Button kept by Robert Houston and generously sent to author Ky Buckner

Button kept by Robert Houston from his GMC days and generously sent to author Ky Bucker

Houston believed that ignoring racism was a “sin of omission.”[18] This sin "was not particularized at George Mason" either.[19] Houston saw racism as central to the historical development of the United States and the college where he worked in Fairfax. A “radical union upbringing” in Alabama prompted Houston to join Black Power movements while he attended Syracuse University.  He strolled on campuses in upstate New York and Northern Virginia wearing pins that announced “whites against white violence.” Jim Shea, too, was inspired by Black civil rights "activists . . . [who] were risking their lives . . . [and] making people face questions they didn’t want to face."[20] 

More than Houston, Shea was notorious for his open antipathy toward the draft and the Vietnam War. In November 1969, GMC’s Advisory Committee responded to his political stance by passing a resolution recommending that Shea be “dismissed from his position and connection with George Mason College forthwith.”[21] What seemed to make matters worse for Shea, in the eyes of his employers, was his work assisting students with their military deferment status.[22] When he participated “in a draft card burning,” the last straw broke.[23]

The Quicksilver Times, a regional underground press, reported on Shea’s involvement with a group called “Northern Virginia Resistance (NVR)."  The newspapers praised his commitment to fighting “cesspools of slavery in Northern Virginia," or the area draft boards.[24]Members of NVR stole draft files and destroyed draft cards. The Quicksilver Times also noted that the GMC campus was “the place from which NVR draws most of its followers.”[25] Outraged by NVR activism, C. Harrison Mann unsuccessfully requested that the United States Department of Justice prosecute Shea for distributing “subversive literature.”[26] Shea’s writings advised students on the “possibility of getting a discharge as a conscientious objector.”[27]

Shea eluded federal charges until April of 1970 when administrators at GMC notified the IRS of a change in Shea’s W-2 form. He had updated his number of dependents to 20 and scribbled through the line verifying that he had not presented false information.[28] Shea did not want his tax dollars to go to a war effort that killed entire families in Indochina.  So he claimed “Vietnamese orphans as dependents on his income tax return.”[29] He did not expect "anything much would come of it because anti-war people had been doing this since World War 2.” However, Shea was brought up on a "criminal charge" of tax evasion. He then fled Northern Virginia.  Law enforcement was able to apprehend Shea after he turned himself in to authorities. He was convicted and served a prison term.[30]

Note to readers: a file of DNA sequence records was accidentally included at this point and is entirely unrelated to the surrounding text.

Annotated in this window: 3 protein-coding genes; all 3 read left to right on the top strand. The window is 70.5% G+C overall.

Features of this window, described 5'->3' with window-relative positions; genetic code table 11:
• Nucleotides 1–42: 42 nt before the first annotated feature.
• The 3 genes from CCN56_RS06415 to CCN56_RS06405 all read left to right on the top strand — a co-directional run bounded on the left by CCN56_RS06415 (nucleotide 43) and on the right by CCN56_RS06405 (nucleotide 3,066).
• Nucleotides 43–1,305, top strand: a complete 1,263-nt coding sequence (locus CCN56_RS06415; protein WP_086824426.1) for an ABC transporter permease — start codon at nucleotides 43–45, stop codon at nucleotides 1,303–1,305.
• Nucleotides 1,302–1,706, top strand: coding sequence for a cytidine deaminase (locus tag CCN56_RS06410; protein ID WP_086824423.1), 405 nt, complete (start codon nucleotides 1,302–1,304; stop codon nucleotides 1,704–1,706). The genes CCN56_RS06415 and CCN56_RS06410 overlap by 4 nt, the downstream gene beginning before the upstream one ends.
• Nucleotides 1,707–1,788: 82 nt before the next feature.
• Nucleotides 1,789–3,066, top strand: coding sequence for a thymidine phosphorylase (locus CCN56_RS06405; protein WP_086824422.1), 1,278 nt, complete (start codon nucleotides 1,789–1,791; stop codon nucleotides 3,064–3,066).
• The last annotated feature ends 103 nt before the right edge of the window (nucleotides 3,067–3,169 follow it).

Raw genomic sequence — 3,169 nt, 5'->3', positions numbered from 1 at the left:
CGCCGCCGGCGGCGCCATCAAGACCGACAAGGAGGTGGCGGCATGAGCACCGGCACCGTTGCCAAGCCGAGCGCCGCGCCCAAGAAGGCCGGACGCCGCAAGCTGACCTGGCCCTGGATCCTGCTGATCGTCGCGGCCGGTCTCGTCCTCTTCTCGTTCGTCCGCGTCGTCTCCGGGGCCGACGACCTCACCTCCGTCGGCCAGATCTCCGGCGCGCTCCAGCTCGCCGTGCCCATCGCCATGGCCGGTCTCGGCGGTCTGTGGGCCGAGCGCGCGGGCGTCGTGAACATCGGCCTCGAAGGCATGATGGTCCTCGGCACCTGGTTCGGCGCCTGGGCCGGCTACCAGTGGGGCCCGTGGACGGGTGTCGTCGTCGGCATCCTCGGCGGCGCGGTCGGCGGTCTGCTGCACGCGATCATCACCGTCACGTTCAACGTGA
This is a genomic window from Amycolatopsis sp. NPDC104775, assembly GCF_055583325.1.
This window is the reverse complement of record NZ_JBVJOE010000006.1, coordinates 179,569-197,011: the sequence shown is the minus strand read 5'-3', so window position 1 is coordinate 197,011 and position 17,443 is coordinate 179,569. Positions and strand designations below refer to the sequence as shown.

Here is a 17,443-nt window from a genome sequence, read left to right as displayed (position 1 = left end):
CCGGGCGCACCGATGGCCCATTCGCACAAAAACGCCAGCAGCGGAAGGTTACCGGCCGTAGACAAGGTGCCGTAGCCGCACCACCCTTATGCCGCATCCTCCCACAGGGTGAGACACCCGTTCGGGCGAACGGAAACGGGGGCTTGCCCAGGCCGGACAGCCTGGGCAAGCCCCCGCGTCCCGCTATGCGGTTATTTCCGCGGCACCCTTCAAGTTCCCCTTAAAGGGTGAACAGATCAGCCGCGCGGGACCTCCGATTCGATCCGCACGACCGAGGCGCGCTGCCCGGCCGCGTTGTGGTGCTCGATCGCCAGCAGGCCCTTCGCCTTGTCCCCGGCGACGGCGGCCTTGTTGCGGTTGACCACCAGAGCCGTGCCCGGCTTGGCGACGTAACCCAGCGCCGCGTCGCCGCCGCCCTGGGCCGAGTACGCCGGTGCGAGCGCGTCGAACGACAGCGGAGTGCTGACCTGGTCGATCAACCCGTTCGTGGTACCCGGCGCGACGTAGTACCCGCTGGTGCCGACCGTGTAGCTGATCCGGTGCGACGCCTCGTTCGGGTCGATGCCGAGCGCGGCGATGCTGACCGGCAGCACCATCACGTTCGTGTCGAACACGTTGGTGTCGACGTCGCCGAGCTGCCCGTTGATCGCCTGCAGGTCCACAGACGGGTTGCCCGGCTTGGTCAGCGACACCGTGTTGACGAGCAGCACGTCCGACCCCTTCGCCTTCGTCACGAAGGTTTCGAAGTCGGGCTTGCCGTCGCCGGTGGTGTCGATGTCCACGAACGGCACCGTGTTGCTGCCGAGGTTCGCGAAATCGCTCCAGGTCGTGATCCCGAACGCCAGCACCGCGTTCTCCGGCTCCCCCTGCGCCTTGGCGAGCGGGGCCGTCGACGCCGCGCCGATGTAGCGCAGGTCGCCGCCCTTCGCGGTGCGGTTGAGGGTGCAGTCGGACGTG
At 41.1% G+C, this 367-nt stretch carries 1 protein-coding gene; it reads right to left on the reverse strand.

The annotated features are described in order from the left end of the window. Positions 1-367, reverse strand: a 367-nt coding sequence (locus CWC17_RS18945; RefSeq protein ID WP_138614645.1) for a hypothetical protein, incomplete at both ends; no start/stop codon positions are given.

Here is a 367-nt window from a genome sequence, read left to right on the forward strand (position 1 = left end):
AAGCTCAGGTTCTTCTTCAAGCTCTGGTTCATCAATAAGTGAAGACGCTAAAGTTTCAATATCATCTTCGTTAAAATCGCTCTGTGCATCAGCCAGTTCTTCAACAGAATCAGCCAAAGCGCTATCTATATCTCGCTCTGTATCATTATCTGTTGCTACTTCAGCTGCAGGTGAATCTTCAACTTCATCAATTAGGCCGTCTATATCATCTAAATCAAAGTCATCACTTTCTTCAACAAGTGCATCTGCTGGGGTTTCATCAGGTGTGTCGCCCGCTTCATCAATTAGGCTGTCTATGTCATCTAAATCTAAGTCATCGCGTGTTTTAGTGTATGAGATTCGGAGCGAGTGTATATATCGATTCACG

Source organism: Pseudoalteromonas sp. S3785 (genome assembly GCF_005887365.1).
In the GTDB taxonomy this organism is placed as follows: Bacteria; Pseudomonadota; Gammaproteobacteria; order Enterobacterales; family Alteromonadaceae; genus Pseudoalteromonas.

Shea was a self-described fast- and free-thinking firebrand who preferred organizing against injustices.  This was the case for much of his short career at GMU.  When he first learned of his dismissal, Shea swiftly mobilized a campus demonstration on May 16, 1969 to protest the administration's decision.[31] He urged faculty members to cancel their classes and asked students to boycott attendance and go instead to teach-ins on women’s liberation, academic grading policy, and "the best  . . .  discussion on racism.”[32] News was beginning to leak out that only ten Black students had applied to the college since 1967.[33]  Moreover, federal civil rights investigators were starting “to gather material in making their determination of whether or not George Mason policies are racist.”[34]

Period accounts of the Shea-inspired protest suggest that between 150 and 300 people attended the event.  A petition was passed around urging students to challenge the "administration’s or faculty’s reasons for dismissing instructors—in Shea’s case and future cases.”[35] This petition noted that Shea was recommended for renewal by his department chairman, Dr. McFarlane, and that “he [Shea] was not found wanting in any area.”[36]

Cartoon from the Gunston Ledger, GMC's student newspaper, mocking the dismissal of Larry Leftoff

Caught up in this protest was Larry Leftoff, another released instructor who school administrators considered revolutionary.  On January 15, 1969, around eighty students gathered for a demonstration in support of him. A petition denouncing Leftoff's dismissal, organized by Spectrum, was submitted to Chancellor Thompson.  It insisted that GMC re-hire Leftoff  and establish a permanent student-faculty grievance committee to oversee disputed firings.[37] The petition also commended him for being “an excellent teacher."  At the bottom of the last page “more than 300 students and faculty members” signed their names.[38] Thompson refused to comply with Spectrum's demand.[39] The Washington Post reported on the matter. [40] In interviews with journalists, Thompson explained his decision in a roundabout academic way.[41] It was not until an Advisory Committee meeting in December 1969, that he admitted his real preference.  Thompson did not favor academics like Leftoff but liked "the ‘old hands’" among the faculty because "we need these people as sort of ‘drill sergeants.'”[42] The Chancellor's penchant for educators with experience in the armed forces was described in the campus student newspaper as a “staff infection,” with “12 out of 16 administrators" sharing a "military" background[43]